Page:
January 1, 2007  

In this issue

History constantly reminds that in warfare, almost nothing is genuinely new, and lessons learned from centuries past are as valid as those garnered from today’s fight.

The newest must-read for modern military scholars was written in 1896. British Col. C.E. Callwell’s book “Small Wars: Their Principles and Practice” looks at the nature of a small-war enemy — in Callwell’s case, drawing from experience in the Afghan and Boer wars — and the shortcomings of strategic attack in such wars.

It is this theme that Capt. John Bellflower, a deputy staff judge advocate at Arnold Air Force Base, Tenn., picks up to lead this issue’s cover package. Bellflower analyzes air power in the context of small wars and sees in the shock and awe of American air power vs. the modern insurgent a parallel with classic history: that of David vs. Goliath.

Dr. Milan Vego, professor of operations at the Navy War College, further examines the utility of relying heavily on technologically superior network-centric weaponry against an insurgent enemy. Again, history’s pages, from late 18th century’s failed theories of “mathematical” warfare to Field Marshal von Schlieffen’s plan, show the vulnerability of technological might when it reduces the war fighter to a “human system-of-systems.”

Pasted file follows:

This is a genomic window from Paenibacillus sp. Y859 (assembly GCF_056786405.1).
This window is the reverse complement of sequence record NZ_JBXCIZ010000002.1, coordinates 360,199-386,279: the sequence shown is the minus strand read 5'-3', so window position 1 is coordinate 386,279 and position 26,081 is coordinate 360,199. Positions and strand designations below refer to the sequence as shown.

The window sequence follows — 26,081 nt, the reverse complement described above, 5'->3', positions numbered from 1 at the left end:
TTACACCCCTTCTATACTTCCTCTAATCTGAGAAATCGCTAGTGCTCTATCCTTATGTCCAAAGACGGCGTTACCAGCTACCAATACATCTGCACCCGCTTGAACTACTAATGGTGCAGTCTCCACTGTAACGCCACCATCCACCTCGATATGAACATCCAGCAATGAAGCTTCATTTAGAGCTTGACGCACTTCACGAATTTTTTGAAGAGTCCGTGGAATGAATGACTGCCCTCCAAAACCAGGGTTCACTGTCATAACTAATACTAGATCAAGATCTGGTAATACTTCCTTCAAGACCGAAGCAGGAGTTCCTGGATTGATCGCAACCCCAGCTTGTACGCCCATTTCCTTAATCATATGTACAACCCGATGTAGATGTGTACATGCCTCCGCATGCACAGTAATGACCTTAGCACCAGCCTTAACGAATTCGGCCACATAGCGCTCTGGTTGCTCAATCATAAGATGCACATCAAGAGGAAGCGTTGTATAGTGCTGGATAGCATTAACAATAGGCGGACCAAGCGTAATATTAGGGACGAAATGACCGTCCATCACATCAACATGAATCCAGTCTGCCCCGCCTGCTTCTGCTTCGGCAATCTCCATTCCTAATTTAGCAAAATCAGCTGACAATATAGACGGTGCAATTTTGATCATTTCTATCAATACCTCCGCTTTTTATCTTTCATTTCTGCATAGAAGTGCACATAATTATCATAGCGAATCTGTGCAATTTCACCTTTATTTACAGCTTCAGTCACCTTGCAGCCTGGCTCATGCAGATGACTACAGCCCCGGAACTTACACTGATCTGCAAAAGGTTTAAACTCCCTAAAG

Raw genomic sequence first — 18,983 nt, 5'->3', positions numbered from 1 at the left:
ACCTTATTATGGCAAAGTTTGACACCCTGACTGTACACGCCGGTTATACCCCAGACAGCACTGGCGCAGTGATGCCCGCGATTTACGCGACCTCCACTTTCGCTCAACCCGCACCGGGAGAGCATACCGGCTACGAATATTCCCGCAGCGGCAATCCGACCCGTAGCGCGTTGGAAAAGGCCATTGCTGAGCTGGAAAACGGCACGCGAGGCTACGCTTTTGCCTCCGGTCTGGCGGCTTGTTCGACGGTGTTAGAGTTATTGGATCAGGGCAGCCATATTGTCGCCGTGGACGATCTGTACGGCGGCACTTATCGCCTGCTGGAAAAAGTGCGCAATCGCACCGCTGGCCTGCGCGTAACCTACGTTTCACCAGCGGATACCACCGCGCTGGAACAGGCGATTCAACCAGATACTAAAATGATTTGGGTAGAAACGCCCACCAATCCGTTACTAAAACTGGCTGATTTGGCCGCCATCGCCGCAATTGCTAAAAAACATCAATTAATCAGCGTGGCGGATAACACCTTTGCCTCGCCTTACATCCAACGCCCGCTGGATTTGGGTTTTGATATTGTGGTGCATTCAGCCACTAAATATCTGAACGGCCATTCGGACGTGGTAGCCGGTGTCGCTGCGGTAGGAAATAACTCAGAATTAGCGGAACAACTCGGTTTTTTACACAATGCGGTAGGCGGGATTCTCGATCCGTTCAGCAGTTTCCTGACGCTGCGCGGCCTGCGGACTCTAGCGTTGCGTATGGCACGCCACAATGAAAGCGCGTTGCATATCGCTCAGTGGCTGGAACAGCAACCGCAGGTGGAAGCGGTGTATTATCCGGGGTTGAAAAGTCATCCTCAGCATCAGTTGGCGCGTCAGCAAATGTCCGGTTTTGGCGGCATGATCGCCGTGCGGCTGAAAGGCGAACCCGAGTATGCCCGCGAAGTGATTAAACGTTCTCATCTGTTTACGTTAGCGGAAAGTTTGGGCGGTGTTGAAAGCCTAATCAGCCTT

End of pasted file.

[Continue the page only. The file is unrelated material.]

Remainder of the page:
And Lt. Col. Mike Bullock validates those history lessons with his here-and-now experience, most recently as a Canadian Forces exchange officer with the British 1 Armoured Division in Iraq. His conclusion — with asymmetric fights, NATO should consider anything rather than a visible boots-on-the-ground conventional force.

Seth Cropsey, meanwhile, delves deep into that wartime classic the “Iliad” and provides a treat of a read that walks us through the many lessons of military leadership that lie in Homer’s epic tale of anger, fate, war and humanity. The stuff of warfare heroes, Homer shows, remains the same through the ages, be they gods or mortals.

And Tom Donnelly’s superb essay on why Donald Rumsfeld failed examines the complexities and contradictions of a defense secretary who was both exceptionally qualified for the job yet also unable to set aside his preconceptions and transform himself, even as he pushed the Pentagon to transform.